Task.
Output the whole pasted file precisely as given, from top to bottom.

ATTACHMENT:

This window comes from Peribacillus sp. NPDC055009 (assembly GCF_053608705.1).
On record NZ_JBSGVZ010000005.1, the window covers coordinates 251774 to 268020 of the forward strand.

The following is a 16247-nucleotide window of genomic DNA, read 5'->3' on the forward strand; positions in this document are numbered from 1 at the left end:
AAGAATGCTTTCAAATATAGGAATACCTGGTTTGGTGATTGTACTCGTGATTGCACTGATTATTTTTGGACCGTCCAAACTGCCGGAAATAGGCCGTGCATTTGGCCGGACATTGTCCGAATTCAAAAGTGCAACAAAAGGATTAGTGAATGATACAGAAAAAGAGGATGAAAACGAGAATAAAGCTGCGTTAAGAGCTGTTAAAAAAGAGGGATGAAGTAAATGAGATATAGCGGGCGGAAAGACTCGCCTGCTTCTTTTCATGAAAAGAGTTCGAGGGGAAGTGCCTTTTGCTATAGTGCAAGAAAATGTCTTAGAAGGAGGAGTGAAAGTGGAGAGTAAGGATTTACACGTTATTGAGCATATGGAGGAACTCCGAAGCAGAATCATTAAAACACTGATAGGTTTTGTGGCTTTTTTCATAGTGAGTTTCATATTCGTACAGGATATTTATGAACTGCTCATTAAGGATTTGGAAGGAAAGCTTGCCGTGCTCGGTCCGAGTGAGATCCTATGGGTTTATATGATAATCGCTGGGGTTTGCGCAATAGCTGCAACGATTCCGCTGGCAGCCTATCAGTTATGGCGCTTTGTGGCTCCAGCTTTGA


This window comes from Peribacillus sp. NPDC055009 (assembly GCF_053608705.1).
On record NZ_JBSGVZ010000005.1, the window covers coordinates 251774 to 268020 of the forward strand.

The following is a 16247-nucleotide window of genomic DNA, read 5'->3' on the forward strand; positions in this document are numbered from 1 at the left end:
AAGAATGCTTTCAAATATAGGAATACCTGGTTTGGTGATTGTACTCGTGATTGCACTGATTATTTTTGGACCGTCCAAACTGCCGGAAATAGGCCGTGCATTTGGCCGGACATTGTCCGAATTCAAAAGTGCAACAAAAGGATTAGTGAATGATACAGAAAAAGAGGATGAAAACGAGAATAAAGCTGCGTTAAGAGCTGTTAAAAAAGAGGGATGAAGTAAATGAGATATAGCGGGCGGAAAGACTCGCCTGCTTCTTTTCATGAAAAGAGTTCGAGGGGAAGTGCCTTTTGCTATAGTGCAAGAAAATGTCTTAGAAGGAGGAGTGAAAGTGGAGAGTAAGGATTTACACGTTATTGAGCATATGGAGGAACTCCGAAGCAGAATCATTAAAACACTGATAGGTTTTGTGGCTTTTTTCATAGTGAGTTTCATATTCGTACAGGATATTTATGAACTGCTCATTAAGGATTTGGAAGGAAAGCTTGCCGTGCTCGGTCCGAGTGAGATCCTATGGGTTTATATGATAATCGCTGGGGTTTGCGCAATAGCTGCAACGATTCCGCTGGCAGCCTATCAGTTATGGCGCTTTGTGGCTCCAGCTTTGA